Introduction of the Consent and Extraterritoriality under the GDPR (Taiwan)

Tina Li

The GDPR, which stands for the General Data Protection Regulation, is a regulation adopted by the European Parliament and the European Council on April 27, 2016.  In addition to a preamble, the GDPR consists of 11 chapters and 99 articles.  The GDPR came into effect on May 25, 2018.  A two-year grace period between the adoption and implementation was provided so that EU members and other countries to which the GDPR applies could enjoy preparation time for legal compliance.

The precursor of the GDPR is the Data Protection Directive of 1995.  The difference between a “regulation” and a “directive” is that a directive is binding only when the member states incorporates it into their national laws, while a regulation applies indiscriminately to all member states and is directly binding.

The fact that the GDPR was adopted as a regulation indicates that the 28 EU members at that time were willing to relinquish a certain degree of sovereignty and allowed the EU to decide the manners and scope of personal data protection and violation penalties in each member country.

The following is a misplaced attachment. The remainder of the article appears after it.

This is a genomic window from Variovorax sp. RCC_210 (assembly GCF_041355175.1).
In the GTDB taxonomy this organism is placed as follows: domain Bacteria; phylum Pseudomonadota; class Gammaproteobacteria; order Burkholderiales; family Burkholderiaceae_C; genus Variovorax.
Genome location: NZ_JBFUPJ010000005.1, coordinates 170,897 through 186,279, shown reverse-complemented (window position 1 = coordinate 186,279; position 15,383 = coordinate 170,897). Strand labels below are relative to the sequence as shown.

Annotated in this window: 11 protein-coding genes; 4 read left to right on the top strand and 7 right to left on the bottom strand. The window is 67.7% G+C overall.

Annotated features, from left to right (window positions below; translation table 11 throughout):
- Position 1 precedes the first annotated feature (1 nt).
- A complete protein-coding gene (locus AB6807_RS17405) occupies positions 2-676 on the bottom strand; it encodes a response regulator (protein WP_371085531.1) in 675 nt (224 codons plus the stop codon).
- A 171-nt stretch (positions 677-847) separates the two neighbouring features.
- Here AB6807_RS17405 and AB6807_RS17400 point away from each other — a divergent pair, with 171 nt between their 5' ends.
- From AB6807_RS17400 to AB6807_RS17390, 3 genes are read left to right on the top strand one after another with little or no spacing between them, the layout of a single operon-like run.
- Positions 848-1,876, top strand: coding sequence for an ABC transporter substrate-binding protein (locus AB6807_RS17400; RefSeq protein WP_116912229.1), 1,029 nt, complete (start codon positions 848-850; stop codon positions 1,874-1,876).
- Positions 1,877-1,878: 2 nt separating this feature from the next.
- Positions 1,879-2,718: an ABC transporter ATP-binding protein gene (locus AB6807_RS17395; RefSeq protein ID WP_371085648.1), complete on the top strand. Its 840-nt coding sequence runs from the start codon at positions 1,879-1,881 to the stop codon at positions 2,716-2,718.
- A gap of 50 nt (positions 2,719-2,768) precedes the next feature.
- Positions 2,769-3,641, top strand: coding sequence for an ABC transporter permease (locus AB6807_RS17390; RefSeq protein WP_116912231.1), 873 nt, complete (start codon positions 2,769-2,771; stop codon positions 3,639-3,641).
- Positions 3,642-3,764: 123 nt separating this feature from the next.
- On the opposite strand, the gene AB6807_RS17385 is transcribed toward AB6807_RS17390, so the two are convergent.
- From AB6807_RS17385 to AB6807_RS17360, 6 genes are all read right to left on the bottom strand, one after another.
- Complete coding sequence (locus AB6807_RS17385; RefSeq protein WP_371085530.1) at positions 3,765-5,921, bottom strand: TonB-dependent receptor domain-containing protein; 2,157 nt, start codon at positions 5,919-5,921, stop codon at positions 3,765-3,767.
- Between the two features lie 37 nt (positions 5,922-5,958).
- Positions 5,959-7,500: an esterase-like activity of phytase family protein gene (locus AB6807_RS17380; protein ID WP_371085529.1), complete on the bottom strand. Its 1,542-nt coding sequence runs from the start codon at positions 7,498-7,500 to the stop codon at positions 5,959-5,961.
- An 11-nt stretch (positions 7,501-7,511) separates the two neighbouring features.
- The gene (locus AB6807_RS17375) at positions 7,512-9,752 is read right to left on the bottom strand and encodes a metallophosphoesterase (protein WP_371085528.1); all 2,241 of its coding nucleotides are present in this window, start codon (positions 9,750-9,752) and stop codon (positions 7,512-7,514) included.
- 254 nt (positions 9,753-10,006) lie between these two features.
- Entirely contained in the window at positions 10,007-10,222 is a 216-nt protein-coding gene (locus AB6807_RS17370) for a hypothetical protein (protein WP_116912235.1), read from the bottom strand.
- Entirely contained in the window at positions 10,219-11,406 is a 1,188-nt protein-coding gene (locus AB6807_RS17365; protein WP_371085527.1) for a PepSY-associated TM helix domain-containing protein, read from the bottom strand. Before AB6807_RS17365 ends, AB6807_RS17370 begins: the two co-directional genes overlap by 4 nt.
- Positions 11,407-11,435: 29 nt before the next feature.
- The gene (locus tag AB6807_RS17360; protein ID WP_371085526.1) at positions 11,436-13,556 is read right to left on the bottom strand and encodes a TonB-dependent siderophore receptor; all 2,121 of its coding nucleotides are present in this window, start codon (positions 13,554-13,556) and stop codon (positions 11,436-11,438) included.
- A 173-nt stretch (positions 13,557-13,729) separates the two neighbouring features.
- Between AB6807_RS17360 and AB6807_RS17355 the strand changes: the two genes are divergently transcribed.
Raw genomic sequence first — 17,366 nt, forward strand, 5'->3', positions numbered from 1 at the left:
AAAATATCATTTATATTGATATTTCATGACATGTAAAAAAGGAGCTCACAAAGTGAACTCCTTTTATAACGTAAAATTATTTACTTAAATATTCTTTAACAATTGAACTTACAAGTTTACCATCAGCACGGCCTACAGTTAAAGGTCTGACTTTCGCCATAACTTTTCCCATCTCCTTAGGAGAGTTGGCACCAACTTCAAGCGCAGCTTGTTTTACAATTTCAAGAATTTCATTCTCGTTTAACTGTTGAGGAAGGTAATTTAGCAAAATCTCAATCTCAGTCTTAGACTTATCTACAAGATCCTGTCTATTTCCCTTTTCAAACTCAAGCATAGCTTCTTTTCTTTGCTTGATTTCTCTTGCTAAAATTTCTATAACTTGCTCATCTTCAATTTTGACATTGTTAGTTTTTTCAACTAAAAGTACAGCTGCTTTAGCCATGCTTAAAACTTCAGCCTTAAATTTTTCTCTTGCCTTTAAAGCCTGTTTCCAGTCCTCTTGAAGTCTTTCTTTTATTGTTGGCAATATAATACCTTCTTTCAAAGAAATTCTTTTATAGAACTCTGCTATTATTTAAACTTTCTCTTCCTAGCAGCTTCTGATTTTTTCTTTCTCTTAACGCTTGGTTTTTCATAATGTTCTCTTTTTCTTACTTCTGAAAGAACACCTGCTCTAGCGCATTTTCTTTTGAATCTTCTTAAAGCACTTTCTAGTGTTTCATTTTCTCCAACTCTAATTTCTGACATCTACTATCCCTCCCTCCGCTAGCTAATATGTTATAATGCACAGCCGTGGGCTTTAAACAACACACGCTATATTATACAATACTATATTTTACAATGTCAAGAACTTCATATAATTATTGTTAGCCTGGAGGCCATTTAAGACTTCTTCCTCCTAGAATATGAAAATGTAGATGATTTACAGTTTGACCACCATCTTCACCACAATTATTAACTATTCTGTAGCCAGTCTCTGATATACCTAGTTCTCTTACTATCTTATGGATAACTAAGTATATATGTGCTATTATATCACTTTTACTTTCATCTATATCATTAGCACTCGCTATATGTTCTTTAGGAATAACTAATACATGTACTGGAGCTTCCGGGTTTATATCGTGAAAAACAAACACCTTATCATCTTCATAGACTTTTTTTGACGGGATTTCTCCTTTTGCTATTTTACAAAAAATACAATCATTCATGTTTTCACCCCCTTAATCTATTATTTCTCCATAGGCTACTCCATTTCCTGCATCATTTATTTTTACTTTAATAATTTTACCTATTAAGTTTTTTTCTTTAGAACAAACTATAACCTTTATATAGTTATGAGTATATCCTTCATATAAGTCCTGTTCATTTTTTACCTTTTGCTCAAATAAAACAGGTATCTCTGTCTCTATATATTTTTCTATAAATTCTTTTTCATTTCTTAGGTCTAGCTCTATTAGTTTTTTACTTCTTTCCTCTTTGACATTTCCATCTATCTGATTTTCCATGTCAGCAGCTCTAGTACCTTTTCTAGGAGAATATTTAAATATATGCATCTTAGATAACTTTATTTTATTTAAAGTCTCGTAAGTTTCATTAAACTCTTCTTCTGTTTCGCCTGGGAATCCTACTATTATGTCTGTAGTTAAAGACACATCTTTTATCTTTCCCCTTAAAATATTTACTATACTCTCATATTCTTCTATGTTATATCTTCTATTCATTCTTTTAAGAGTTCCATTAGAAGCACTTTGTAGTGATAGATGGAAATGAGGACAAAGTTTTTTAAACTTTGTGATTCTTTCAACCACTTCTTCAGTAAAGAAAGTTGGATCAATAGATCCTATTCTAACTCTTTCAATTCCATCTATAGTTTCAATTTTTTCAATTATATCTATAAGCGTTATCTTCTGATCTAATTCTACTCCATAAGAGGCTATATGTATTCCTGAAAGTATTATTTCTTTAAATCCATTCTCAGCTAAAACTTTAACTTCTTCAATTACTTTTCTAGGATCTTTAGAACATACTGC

From the perspective of individuals and enterprises, personal data of ordinary people can be more thoroughly protected.  Although the GDPR is regarded as the most stringent personal data protection law in human history, still enterprises in EU member states are no longer required to localize relevant documents and equipment based on the different countries in which they are located.  As a result, legal compliance costs can be effectively reduced, personal data can flow freely among the member states, and the common objective of a single digital market can be achieved.